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Series Wrapup

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The 1989 baseball season turned out to be a year filled with dark moments.  In August, newly-appointed commissioner Bart Giamatti banned Pete Rose from baseball for life following months of investigation over allegations that the Reds manager had bet on his own team.  Giamatti died of a heart attack just one week later.  Stars Wade Boggs and Steve Garvey made scandalous headlines when they were sued by women with whom they had affairs.  Billy Martin died in an automobile accident in December.  And an earthquake ravaged the San Francisco Bay area shortly before Game Three of the World Series was scheduled to begin, postponing indefinitely the contest between the Oakland Athletics and the host San Francisco Giants.  Nevertheless, the campaign provided a number of memorable moments and outstanding individual performances.

Although the Oakland Athletics failed to dominate the American League to the same extent they did the previous year, the A’s remained the junior circuit’s premier team, capturing their second straight Western Division title by compiling a regular-season record of 99-63.  The Kansas City Royals finished second, seven games back, while the California Angels came in third, eight games off the pace.

Oakland continued to excel at all aspects of the game, placing high in the circuit rankings with 712 runs scored, 127 home runs, and 157 stolen bases, and leading the league with a 3.09 team ERA.  Oakland’s deep starting rotation featured four hurlers who surpassed 17 victories.  Dave Stewart led the staff with a record of 21-9 and 258 innings pitched, and he also compiled a solid 3.32 ERA.  Mike Moore and Storm Davis each won 19 games, and Moore finished third in the league with a 2.61 ERA.  Bob Welch finished 17-8 with a 3.00 ERA.  Meanwhile, Dennis Eckersley saved 33 games, won four others, compiled a 1.56 ERA, and allowed only 32 hits in 58 innings of work.  

On offense, Carney Lansford stole 37 bases and finished second in the league with a .336 batting average.  Dave Parker hit 22 homers and drove in 97 runs.  Although Mark McGwire batted only .231, he hit 33 home runs and knocked in 95 runs.  After being reacquired from the Yankees in June, Rickey Henderson performed brilliantly during the second half of the season, batting .294, compiling a .425 on-base percentage, scoring 72 runs, and stealing 52 bases.  He ended up leading the league with 113 runs scored, 126 walks, and 77 stolen bases.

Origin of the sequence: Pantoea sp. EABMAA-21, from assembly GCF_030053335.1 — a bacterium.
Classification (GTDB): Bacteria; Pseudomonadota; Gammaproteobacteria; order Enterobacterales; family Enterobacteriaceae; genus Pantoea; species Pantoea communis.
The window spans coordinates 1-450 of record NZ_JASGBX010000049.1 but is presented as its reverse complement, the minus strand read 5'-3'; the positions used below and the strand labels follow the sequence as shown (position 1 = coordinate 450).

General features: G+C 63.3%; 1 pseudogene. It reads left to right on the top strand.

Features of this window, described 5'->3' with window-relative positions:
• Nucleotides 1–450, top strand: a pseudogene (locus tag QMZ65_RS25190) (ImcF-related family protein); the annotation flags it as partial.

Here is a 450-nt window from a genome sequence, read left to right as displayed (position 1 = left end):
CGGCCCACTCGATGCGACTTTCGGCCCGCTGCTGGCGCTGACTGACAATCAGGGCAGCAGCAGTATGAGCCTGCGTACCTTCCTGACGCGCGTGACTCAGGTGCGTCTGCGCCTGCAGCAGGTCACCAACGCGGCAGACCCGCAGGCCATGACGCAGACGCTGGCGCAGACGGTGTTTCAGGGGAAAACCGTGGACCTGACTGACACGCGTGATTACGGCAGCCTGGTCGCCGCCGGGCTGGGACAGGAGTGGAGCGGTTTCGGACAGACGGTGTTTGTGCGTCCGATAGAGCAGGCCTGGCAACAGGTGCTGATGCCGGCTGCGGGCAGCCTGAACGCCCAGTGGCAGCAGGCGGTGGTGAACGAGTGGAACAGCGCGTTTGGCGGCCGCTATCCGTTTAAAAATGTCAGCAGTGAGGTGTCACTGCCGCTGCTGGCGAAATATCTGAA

Still, the runner-up Royals, fourth-place Rangers, and fifth-place Twins all featured players who performed better than any member of the division champions over the course of the regular season.  Bret Saberhagen had a tremendous year for Kansas City, earning A.L. Cy Young honors by leading all league hurlers with a record of 23-6, a 2.16 ERA, 262 innings pitched, and 12 complete games.  Ruben Sierra performed extremely well for Texas, hitting 29 home runs, scoring 101 runs, batting .306, and leading the league with 119 runs batted in, 14 triples, 344 total bases, and a .543 slugging average.  Kirby Puckett also had a big year for Minnesota, topping the circuit with 215 hits and a .339 batting average.

While the Athletics repeated as Western Division champions, the Red Sox failed to do so in the East, placing third in the division behind both Toronto and Baltimore.  The Blue Jays posted the division’s best record, finishing the campaign with a mark of 89-73 that left them just two games ahead of the second-place Orioles, who won 87 games after losing 107 times the previous year.  The Red Sox finished third, six games back, while the Milwaukee Brewers came in fourth, eight games off the pace.

Although three other teams finished ahead of Milwaukee in the highly-competitive East, the Brewers featured the American League’s Most Valuable Player in Robin Yount, who earned the honor for the second time in his career.  Yount hit 21 home runs and placed among the league leaders with 103 runs batted in, 101 runs scored, 195 hits, a .318 batting average, and a .511 slugging average.